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Archivists have a very important role, and yet if asked, many would not know what this role plays in our society.
An archivist is responsible for capturing the present through a number of mediums so that they can serve a purpose in the future, and immortalise accurate information.
Here are some ways in which an archivist can add value to future planning and present a period of time as it should be preserved.
In the event of a natural disaster or emergency, it is critical that this information and incurred damage are collated.
Not only does this serve as a valuable artefact for the generations ahead, but it can be used periodically to ensure that history does not repeat itself.
Tools like survey dilapidation methodology and city plans can be a great indicator of what has occurred in a natural or outdoor environment. For example, when floods are discussed in Australia, they are benchmarked against the significant floods of 1974. These facts and waterlines have been collated so that society can understand the impact and have greater context.
We are sure you can picture a few iconic pictures from moments in history, they are either local to you or are known on a global stage.
Archivists are present at these moments in time taking photos of protests, marches, the unveiling of places, and attending small and large occasions.
You can access these mediums in libraries and state facilities generally, as they are archived to be available to the public. They are typically employed by libraries, museums, historical societies, governments and city councils.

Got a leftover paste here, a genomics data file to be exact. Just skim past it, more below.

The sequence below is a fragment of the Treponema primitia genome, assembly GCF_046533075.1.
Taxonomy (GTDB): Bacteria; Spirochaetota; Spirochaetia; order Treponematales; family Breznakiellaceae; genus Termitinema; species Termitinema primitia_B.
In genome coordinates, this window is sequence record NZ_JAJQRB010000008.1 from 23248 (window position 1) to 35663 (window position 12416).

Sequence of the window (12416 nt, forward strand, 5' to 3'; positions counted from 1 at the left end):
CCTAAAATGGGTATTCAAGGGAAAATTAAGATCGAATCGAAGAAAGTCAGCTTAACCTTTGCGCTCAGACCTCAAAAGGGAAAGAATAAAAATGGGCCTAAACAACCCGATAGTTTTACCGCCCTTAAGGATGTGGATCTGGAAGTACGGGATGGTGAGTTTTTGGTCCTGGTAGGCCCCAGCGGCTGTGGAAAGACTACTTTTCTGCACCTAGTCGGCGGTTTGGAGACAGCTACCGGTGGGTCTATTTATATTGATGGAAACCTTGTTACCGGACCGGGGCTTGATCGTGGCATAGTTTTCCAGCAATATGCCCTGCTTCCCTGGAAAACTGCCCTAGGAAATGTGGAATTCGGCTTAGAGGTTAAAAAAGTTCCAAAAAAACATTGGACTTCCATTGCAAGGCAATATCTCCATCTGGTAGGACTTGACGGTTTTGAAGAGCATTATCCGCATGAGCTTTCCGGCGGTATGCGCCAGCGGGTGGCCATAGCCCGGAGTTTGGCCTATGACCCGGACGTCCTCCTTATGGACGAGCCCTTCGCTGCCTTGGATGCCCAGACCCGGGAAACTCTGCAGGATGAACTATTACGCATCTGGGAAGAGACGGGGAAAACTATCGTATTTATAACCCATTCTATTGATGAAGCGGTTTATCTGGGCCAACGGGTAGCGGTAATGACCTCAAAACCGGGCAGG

Set out to discover what moments you might have missed in history and see how they have been thoroughly documented.
For a landscape photographer or historian, being an archivist might represent the 'dream job'.
If you are wondering what sort of qualifications and careers can become an archivist, they are as follows: conservator, librarian, logistics clerk, museum officer, research and development manager, research officer and health information manager.
The role requires high attention to detail, data entry skills, the ability to work independently and general enthusiasm for research and analysis. Studying the humanities and social sciences at university is the typical path to an archivist role, although information technology courses may also prove to be useful for the role.
If you are someone who possesses artefacts from a generation past or has diligently collected something that no longer is available - then you may be able to contribute this.
We often see displays at the museum that are donated from families and institutions who no longer need them, but are willing to have them digitised and seen by others. Typically these items will need to be unique, well-preserved and capture a time in history.
Old magazines, advertisements, textbooks and other items that were widely distributed are of interest to an archivist. So are photography and film in their raw state. This allows an archivist to develop that film with modern technologies and get a better picture finish and representation of that time.
If you have an interest in pursuing this career, contributing artefacts to an institution or simply have a general curiosity about yesteryear - start checking out what is available in your library.